An all night rain changed my hiking plans, so I got a late start on hiking 7 miles in the Black Hawk Unit of the Lower Wisconsin State Riverway. There are a lot of nice scenic overlooks into the Wisconsin River Valley and on to the hills of Baraboo. The trails are a bit rugged with some moderately steep stretches and you could come here several times and plot a different route each time. Today was not a good day for it. Mud was deep, mosquitoes ferocious, and the previous night’s storm had dropped a few trees across the trail. I ducked under one precariously balanced against the trees across the trail wondering if I could be so unlucky as to be passing under it when it finally gave way. Would I still have signal for my phone? Might I text some friends who knew where I was and hope the GPS worked? A bit farther down the trail, a tree — well, ok, a very large branch — fell in the forest and it did in fact make a sound. And I heard it. But then again, I was there, so it wasn’t exactly a controlled experiment. Schrodinger’s Tree, I guess.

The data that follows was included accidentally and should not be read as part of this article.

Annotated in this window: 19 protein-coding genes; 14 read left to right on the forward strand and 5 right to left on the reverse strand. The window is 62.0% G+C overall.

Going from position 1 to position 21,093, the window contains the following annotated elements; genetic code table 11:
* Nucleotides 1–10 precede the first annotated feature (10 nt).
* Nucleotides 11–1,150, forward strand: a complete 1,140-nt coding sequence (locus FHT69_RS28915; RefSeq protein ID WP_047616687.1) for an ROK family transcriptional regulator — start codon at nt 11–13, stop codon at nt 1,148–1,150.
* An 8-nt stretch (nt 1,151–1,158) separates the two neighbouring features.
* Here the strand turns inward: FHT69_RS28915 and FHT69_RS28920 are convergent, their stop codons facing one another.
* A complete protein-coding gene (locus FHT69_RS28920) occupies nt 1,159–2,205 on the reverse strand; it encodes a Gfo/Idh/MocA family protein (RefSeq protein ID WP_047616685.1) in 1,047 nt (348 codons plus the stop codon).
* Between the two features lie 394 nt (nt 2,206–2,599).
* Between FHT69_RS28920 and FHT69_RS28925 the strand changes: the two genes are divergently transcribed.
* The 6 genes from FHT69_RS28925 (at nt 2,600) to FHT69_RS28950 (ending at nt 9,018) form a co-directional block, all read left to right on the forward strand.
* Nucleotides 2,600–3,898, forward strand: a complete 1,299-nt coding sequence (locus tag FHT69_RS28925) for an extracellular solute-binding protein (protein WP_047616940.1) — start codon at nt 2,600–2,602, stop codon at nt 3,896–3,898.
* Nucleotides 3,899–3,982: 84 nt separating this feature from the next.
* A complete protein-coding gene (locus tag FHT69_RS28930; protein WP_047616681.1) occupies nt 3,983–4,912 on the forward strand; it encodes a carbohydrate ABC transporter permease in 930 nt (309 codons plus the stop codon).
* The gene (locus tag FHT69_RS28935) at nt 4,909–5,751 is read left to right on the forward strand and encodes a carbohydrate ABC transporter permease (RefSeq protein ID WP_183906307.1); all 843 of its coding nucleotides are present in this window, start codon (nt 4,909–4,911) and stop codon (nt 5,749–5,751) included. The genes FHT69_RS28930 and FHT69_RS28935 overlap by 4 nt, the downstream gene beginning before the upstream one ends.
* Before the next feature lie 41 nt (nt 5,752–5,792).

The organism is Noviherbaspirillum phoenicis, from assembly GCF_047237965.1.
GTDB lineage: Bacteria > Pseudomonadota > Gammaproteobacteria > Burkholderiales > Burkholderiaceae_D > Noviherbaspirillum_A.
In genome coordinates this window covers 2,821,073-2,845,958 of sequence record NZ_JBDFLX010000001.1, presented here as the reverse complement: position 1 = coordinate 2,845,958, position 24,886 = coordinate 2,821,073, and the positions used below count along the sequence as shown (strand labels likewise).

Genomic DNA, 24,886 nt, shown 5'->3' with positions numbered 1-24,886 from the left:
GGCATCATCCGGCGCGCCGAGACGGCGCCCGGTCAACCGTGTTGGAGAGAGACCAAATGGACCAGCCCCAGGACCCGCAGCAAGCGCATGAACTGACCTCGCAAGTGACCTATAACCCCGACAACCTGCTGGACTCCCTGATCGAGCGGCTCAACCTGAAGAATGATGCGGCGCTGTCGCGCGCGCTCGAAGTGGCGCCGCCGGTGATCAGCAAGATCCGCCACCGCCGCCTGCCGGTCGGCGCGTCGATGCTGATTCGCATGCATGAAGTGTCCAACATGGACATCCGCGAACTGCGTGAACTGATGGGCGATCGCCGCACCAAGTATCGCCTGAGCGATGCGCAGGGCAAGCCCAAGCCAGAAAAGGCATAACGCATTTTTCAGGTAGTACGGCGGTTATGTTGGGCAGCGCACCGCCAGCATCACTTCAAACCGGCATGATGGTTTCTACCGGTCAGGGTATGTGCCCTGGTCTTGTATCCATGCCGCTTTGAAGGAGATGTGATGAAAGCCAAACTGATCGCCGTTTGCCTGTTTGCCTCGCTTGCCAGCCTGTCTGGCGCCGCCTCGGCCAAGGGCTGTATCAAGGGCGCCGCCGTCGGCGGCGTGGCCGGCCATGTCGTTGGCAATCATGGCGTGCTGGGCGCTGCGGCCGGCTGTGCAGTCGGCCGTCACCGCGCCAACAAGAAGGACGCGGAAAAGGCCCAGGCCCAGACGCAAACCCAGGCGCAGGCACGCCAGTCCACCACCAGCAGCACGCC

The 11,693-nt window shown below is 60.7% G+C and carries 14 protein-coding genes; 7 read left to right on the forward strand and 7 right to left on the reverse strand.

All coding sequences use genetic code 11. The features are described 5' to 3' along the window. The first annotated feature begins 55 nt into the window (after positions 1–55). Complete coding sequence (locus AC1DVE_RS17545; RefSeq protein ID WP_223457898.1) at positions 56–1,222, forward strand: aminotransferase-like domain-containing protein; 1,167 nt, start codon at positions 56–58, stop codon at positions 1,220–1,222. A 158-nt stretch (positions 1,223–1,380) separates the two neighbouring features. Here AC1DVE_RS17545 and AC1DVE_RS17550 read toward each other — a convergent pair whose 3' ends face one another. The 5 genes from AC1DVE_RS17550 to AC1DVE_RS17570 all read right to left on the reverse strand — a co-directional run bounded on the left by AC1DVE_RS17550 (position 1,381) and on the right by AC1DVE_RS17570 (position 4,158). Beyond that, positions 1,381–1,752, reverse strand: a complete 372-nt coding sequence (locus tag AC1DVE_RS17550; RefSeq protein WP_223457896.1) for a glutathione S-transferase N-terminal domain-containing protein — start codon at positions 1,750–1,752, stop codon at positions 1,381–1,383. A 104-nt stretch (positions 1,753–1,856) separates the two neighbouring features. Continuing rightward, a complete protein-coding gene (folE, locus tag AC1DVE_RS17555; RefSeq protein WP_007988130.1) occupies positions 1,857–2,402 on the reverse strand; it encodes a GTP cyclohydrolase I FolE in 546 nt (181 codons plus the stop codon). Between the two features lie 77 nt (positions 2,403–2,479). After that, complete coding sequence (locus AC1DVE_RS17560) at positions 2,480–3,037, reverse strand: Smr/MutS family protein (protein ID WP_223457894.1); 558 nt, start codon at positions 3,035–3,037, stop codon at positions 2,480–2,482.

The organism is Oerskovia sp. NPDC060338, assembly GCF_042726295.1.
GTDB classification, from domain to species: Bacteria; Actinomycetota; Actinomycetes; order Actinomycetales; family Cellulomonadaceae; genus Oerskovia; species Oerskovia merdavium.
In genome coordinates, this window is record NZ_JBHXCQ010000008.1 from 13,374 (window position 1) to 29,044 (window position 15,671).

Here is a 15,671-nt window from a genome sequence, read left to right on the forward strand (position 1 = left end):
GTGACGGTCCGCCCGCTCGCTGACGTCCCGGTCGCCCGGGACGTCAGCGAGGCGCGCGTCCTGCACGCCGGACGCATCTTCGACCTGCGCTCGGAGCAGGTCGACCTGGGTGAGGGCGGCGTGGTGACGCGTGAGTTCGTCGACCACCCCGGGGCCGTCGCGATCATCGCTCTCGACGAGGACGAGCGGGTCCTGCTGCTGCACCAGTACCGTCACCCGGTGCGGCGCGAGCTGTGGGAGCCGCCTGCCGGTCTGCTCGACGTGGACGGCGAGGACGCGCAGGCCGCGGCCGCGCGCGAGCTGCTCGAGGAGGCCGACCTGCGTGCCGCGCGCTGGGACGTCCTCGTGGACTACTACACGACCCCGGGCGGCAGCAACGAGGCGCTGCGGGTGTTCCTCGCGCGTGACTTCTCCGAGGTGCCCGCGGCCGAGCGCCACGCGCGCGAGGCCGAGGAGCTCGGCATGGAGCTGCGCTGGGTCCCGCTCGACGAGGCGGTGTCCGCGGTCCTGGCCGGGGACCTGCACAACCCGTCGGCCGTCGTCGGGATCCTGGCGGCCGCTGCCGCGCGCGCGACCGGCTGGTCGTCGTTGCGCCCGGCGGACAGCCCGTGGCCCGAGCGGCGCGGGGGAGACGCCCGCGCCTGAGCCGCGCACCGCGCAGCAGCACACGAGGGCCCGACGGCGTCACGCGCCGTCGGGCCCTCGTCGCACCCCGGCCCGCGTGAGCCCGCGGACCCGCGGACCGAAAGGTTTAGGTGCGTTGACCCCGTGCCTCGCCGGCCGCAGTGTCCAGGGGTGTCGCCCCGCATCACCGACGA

Viewpoints on the trail are better in spring or fall because the foliage gets pretty thick. Still, I saw deer, a lot of birds, some nice prairie in the midst of thick woods, and a few overlooks that still overlook through the branches of interfering trees. The area has some historical significance as well, hinted at in its name. Sauk warrior Black Hawk, pursued by US troops, chose this area known as Wisconsin Heights to make a stand, the only face to face stand of the so-called Black Hawk War which wasn’t much more than a hunt. On July 21, 1832, a band of Sauk, Fox, Kickapoo and Ho-Chunk led by Black Hawk stalled the pursuing military long enough so that the elderly, women and children were able to escape across the Wisconsin River. A short-lived victory as the troops caught up to them at the Mississippi shooting them all or watching them drown. A gloomy story on a gloomy day and this year is the 175 year anniversary.
This will make a nice LONG option for the 60 Hikes Madison book I am working on, GPS-ing in at just under 10 miles! I was the only person in the 800-acre park (with a car in the lot anyway). I emerged tired and muddy and since I was in the neighborhood, I stopped in at The Tree Farm to pick my own produce for the week. Great prices, great fun, great food!
Monday I will be in Wisconsin Public Radio with Jean Feraca on Here on Earth, then Tuesday it is off to Austin, Texas, Live Music Capital of the World!